If I were a gambling man, I’d wager that the gambling bill that’s occupied so much of the Alabama Legislature’s time this session will die when the session ends. I’m sure if I look hard enough, I could find a bookie or an online gambling site that would take that bet. But I’m not very motivated where gambling is concerned.
That’s not to say that I’m not a gambler. I was looking through a desk drawer last week and found a red and white casino chip I’d picked it up in what some might consider it the casino — Casino de Monte-Carlo. It’s imprinted on the chip, along with the numeral 500. We’d been in Nice several years ago, and took a train to Monaco, then weathered the inhospitable terrain to climb a steep grade to the the Place du Casino, flanked on three sides by the casino, Café de Paris, and Hôtel de Paris. We had a glass of prosecco al fresco in front of the café and watched a procession of exotic cars, and then I decided I wanted to hit the casino.
They’ve got it all figured out — “they” being Société Anonyme des Bains de Mer et du Cercle des Etrangers à Monaco (Anonymous Society of Sea Baths and of the Circle of Foreigners in Monaco), a hastily arranged cabal of investors who took over the fledging gambling house 150 years ago to better fund the ruling House of Grimaldi.
What they’ve figured out is how to bankroll the small nation-state with other people’s money. The casino is still the major source of revenue for Monaco, but no residents are allowed to gamble there. And they’ve learned how to keep out riff-raff and amateurs like me – put an admission charge on the main gambling floor and tuck a handful of slot machines in the corner of one of the public spaces. I quickly lost 20 euros, but won back about 7, then strutted out like I’d broken the house. If you’re wondering about the 500 chip, I bought it in the café gift shop for a couple of euros.
When I was a teenager, some friends and I stumbled upon a place outside Chattahoochee, Florida, where you could bet on jai alai. We’d never heard of jai alai, and didn’t know anything about it. But it didn’t take long to realize that you could place a $2 bet and, if the stars aligned, you might wind up with more money than you came in with. That was what happened the first go-round.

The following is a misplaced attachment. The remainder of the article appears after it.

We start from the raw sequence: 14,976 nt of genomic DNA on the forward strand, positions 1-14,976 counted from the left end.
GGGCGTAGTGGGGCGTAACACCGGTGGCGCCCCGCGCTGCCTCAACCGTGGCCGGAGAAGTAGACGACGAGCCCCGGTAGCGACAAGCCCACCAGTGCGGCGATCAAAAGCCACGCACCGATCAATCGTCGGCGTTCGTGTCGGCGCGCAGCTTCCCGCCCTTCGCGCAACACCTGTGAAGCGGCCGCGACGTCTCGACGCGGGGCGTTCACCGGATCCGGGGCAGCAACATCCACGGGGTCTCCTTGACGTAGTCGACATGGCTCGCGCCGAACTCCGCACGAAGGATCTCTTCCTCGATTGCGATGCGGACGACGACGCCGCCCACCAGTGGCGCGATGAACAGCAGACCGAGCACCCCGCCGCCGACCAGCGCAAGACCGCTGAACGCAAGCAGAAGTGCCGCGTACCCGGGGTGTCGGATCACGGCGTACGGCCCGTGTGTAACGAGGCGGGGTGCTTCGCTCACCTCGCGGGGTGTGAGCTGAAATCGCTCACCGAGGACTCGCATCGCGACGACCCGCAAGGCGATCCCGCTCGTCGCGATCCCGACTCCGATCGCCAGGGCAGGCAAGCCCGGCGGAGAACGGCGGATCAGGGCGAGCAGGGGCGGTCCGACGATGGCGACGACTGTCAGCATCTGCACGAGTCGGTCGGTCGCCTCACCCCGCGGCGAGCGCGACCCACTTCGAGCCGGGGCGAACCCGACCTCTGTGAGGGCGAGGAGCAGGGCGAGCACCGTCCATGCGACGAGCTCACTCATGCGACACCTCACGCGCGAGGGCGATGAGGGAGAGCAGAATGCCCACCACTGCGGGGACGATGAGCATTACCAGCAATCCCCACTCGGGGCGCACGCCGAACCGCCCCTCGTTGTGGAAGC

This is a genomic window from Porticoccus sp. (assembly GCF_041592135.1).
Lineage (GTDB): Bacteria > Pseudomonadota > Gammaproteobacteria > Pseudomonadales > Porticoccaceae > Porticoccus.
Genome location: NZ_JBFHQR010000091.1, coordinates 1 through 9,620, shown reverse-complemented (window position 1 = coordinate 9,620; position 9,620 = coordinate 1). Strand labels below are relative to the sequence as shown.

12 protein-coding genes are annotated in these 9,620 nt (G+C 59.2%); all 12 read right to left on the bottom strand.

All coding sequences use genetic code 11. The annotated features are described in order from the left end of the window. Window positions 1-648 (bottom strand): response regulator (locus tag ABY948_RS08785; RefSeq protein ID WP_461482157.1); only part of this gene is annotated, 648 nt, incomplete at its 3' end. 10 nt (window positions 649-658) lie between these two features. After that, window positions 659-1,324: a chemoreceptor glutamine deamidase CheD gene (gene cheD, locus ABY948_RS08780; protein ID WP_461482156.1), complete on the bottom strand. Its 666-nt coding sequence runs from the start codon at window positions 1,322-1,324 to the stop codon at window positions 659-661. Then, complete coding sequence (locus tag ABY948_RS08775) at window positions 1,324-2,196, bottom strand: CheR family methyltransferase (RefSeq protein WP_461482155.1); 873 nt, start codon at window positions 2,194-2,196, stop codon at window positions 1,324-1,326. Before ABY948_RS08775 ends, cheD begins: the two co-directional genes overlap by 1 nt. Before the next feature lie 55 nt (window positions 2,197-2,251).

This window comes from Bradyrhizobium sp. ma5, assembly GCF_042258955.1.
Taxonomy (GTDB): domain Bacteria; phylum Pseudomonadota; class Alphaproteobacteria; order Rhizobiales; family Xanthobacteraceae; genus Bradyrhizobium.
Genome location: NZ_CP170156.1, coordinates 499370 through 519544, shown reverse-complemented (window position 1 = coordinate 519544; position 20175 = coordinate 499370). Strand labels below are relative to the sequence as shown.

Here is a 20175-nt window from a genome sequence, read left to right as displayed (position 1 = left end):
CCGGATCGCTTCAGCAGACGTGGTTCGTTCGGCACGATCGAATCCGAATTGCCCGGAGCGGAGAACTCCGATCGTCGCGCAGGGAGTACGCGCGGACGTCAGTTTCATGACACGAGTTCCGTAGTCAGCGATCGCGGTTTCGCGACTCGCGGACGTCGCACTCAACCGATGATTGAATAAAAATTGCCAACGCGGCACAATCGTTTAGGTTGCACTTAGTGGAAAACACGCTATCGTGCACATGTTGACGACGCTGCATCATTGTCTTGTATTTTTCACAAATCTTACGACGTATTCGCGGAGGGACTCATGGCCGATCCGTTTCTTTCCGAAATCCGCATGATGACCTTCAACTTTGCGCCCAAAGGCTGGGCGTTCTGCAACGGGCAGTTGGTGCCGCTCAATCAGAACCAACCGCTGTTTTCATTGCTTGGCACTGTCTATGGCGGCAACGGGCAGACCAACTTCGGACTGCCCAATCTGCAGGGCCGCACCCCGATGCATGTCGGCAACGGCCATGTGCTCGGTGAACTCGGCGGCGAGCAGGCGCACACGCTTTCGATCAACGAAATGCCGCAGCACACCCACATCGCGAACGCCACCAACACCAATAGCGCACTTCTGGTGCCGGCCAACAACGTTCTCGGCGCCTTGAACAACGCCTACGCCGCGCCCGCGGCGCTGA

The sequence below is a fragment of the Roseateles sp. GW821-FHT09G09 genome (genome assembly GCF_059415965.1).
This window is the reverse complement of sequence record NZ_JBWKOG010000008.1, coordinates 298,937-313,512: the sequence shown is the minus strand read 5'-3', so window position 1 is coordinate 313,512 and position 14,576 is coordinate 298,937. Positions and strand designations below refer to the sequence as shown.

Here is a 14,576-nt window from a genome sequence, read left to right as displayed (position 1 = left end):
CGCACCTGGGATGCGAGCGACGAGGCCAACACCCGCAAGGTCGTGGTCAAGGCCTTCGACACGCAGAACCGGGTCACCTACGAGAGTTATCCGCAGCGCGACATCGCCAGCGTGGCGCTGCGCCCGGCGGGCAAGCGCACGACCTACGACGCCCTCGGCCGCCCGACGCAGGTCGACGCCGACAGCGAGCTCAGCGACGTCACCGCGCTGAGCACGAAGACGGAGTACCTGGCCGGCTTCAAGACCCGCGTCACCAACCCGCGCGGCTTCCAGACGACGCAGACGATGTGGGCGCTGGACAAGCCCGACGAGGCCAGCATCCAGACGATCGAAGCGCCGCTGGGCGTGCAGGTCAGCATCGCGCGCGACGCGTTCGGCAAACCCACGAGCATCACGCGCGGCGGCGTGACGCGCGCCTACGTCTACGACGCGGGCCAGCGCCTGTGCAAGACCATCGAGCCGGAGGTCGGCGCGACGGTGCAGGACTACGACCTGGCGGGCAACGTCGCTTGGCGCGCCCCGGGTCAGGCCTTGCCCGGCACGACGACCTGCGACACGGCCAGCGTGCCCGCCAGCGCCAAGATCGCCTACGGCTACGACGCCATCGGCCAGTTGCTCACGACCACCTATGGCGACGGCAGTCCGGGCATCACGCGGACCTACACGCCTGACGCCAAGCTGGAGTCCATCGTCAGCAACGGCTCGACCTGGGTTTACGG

But the second and third, it didn’t pan out that way. Twelve games at $2 a game is a $24 loss for the afternoon. Two weekends of that would wipe a kid out. We were lucky to afford gasoline to get home.
But I hadn’t really learned. When I was in college, Victoryland opened a short piece down the interstate. Dog racing. Some of my pals and I went one evening. We thought we knew what we were doing because we’d been told that all we had to do was watch the dogs beforehand, and bet everything on the dog that squatted just before the race.
It’s bad advice that left me eating buttered noodles for a week.
I knew enough not to bet on sports, because I didn’t know anything about sports. But a few years later I found myself in Macau, and soon in front of a slot machine in the Casino Lisboa (the old one, not that new monstrosity). I bought tokens with a hundred Hong Kong dollars, about $15US. Within about 10 minutes, all hell broke loose on my machine, but all the writing was Chinese, so only knew that I had won. I had a bucket to stick under the chute, and it filled with silver tokens. I cashed out and we left. I don’t know how much I won, but it paid for dinner in the hotel dining room and jetfoil tickets back across the South China Sea to Hong Kong.
So I adopted a new rule. Never more than $20. And gamble $20 whenever a casino materializes.
It has served me well. Except in Cairo, where I wandered into a casino in the Nile Hilton. It was empty except for the staff at the cash window — swarthy Arab men dressed in thawbs and wearing keffiyeh. I wandered up and greeted them with a nod, not knowing if they spoke English. I slid a twenty across the counter and looked around at baccarat and poker tables, and a gleaming roulette wheel. The gentlemen’s smirks were partially hidden by Yosemite Sam moustaches. The guy at the window slid a few coins back to me. “Don’t spend it all in one place,” he said in perfect English.
I disregarded his advice, and within five minutes, my Egyptian tokens had disappeared into a slot machine.
It wasn’t until after my turn in Monaco that it dawned on me that I was experiencing the Monte Carlo fallacy, the belief that something that has happened many times in the past is less likely to happen in the future. In other words, just one more time; I’m due to win. But it doesn’t work that way.
I do have one thing going for me: I can lose $20 in many languages.
Bill Perkins is editorial page editor of the Dothan Eagle and can be reached at firstname.lastname@example.org or 334-712-7901. Support the work of Eagle journalists by purchasing a digital subscription today at dothaneagle.com.